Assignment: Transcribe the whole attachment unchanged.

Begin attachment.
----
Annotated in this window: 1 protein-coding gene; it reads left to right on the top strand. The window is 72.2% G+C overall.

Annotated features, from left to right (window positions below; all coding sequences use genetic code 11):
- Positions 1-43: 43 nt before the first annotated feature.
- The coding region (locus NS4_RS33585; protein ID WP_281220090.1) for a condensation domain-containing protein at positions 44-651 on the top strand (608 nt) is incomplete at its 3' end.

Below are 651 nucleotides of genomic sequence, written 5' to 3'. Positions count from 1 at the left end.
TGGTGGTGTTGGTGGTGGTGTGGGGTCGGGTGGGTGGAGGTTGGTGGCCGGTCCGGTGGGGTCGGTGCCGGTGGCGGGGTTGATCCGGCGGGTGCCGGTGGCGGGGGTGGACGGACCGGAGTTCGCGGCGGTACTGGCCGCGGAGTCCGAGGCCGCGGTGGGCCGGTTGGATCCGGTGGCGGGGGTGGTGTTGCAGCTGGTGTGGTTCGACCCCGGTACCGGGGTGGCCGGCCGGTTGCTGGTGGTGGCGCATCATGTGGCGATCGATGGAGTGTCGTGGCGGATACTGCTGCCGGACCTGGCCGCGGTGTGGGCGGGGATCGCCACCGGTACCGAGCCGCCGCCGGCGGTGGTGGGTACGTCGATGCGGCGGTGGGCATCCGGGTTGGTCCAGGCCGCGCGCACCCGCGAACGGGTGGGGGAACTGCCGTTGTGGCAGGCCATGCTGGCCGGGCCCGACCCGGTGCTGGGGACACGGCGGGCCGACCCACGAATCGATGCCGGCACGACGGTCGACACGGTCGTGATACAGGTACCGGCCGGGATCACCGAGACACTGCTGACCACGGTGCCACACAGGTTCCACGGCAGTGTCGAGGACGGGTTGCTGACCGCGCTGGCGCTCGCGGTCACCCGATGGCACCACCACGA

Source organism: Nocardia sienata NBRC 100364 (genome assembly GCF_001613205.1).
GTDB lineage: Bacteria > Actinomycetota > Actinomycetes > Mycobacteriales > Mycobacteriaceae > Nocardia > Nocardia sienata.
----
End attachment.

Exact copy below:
Annotated in this window: 1 protein-coding gene; it reads left to right on the top strand. The window is 72.2% G+C overall.

Annotated features, from left to right (window positions below; all coding sequences use genetic code 11):
- Positions 1-43: 43 nt before the first annotated feature.
- The coding region (locus NS4_RS33585; protein ID WP_281220090.1) for a condensation domain-containing protein at positions 44-651 on the top strand (608 nt) is incomplete at its 3' end.

Below are 651 nucleotides of genomic sequence, written 5' to 3'. Positions count from 1 at the left end.
TGGTGGTGTTGGTGGTGGTGTGGGGTCGGGTGGGTGGAGGTTGGTGGCCGGTCCGGTGGGGTCGGTGCCGGTGGCGGGGTTGATCCGGCGGGTGCCGGTGGCGGGGGTGGACGGACCGGAGTTCGCGGCGGTACTGGCCGCGGAGTCCGAGGCCGCGGTGGGCCGGTTGGATCCGGTGGCGGGGGTGGTGTTGCAGCTGGTGTGGTTCGACCCCGGTACCGGGGTGGCCGGCCGGTTGCTGGTGGTGGCGCATCATGTGGCGATCGATGGAGTGTCGTGGCGGATACTGCTGCCGGACCTGGCCGCGGTGTGGGCGGGGATCGCCACCGGTACCGAGCCGCCGCCGGCGGTGGTGGGTACGTCGATGCGGCGGTGGGCATCCGGGTTGGTCCAGGCCGCGCGCACCCGCGAACGGGTGGGGGAACTGCCGTTGTGGCAGGCCATGCTGGCCGGGCCCGACCCGGTGCTGGGGACACGGCGGGCCGACCCACGAATCGATGCCGGCACGACGGTCGACACGGTCGTGATACAGGTACCGGCCGGGATCACCGAGACACTGCTGACCACGGTGCCACACAGGTTCCACGGCAGTGTCGAGGACGGGTTGCTGACCGCGCTGGCGCTCGCGGTCACCCGATGGCACCACCACGA

Source organism: Nocardia sienata NBRC 100364 (genome assembly GCF_001613205.1).
GTDB lineage: Bacteria > Actinomycetota > Actinomycetes > Mycobacteriales > Mycobacteriaceae > Nocardia > Nocardia sienata.